The family of oxide glasses is very wide and it is continuously developing. The rapid development of advanced and innovative glasses is under progress. Oxide glasses have a variety of applications in articles for daily use as well as in advanced technological fields such as X-ray protection, fibre glasses, optical instruments and lab glassware. Oxide glasses basically consist of network formers, such as borate, silicate, phosphate, borosilicate, borophosphate, and network modifiers such as alkali, alkaline earth and transition metals.
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Dielectric properties of some oxide and oxynitride glasses - Durham e-Theses
The effect of boron oxide on the composition, structure, and adsorptivity of glass surfaces. The fact that simple borate glasses have rather high thermal expansion and low chemical durability attests to the unique influence of boron oxide additions upon the properties of silicate glasses. However, the impact of boron oxide additions upon surface properties of multicomponent borosilicates such as adsorption and reactivity is not yet well understood. In particular, the presence of multiple coordination states for boron is expected to introduce adsorption sites with different acidic or basic behavior, but their existence is yet unproven. To investigate these effects, multicomponent sodium aluminosilicate glasses have been prepared with varying sodium and boron concentrations and drawn into moderately high-surface-area continuous filament fibers. This structural information is combined with surface compositional information by X-ray Photoelectron Spectroscopy XPS to characterize the local atomic structure of boron at the as-formed glass surface.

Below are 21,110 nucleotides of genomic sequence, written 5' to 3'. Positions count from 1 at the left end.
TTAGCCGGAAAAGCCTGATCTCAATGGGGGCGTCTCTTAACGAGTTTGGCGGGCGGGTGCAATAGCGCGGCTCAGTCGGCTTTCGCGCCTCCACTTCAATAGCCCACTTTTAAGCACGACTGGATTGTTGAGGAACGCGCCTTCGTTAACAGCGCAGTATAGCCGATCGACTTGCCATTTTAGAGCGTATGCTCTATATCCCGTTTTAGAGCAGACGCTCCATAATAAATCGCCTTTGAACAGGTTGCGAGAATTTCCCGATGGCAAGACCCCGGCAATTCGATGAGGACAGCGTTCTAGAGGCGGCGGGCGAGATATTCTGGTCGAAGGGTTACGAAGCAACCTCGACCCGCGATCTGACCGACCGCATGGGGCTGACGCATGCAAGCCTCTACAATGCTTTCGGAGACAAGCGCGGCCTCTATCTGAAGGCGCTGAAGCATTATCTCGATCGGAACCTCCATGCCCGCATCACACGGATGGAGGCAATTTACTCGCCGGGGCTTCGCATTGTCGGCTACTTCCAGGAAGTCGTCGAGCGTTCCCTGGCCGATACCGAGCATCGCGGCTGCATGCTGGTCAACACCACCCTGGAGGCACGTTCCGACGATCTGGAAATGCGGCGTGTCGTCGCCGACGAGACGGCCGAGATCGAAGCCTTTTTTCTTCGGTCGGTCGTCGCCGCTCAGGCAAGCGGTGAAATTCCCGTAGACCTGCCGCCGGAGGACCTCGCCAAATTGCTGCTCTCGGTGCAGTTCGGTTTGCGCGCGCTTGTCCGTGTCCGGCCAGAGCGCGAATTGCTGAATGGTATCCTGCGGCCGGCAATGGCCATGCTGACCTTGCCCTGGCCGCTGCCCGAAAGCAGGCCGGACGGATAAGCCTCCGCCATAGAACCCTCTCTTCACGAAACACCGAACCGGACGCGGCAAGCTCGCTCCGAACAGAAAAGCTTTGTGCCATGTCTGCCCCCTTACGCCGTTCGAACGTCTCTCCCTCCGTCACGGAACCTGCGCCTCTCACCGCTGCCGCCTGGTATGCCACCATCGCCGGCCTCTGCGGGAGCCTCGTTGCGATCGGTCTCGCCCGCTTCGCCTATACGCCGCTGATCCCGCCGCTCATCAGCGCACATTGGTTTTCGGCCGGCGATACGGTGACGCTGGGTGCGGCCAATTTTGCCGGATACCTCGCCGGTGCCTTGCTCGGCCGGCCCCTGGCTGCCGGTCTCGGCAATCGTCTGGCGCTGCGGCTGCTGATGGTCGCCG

Dielectric properties of some oxide and oxynitride glasses
Glass is a non- crystalline , often transparent amorphous solid , that has widespread practical, technological, and decorative use in, for example, window panes, tableware , and optics. Glass is most often formed by rapid cooling quenching of the molten form; some glasses such as volcanic glass are naturally occurring. The most familiar, and historically the oldest, types of manufactured glass are "silicate glasses" based on the chemical compound silica silicon dioxide, or quartz , the primary constituent of sand. The term glass , in popular usage, is often used to refer only to this type of material, although silica-free glasses often have desirable properties for applications in modern communications technology. Some objects, such as drinking glasses and eyeglasses , are so commonly made of silicate-based glass that they are simply called by the name of the material.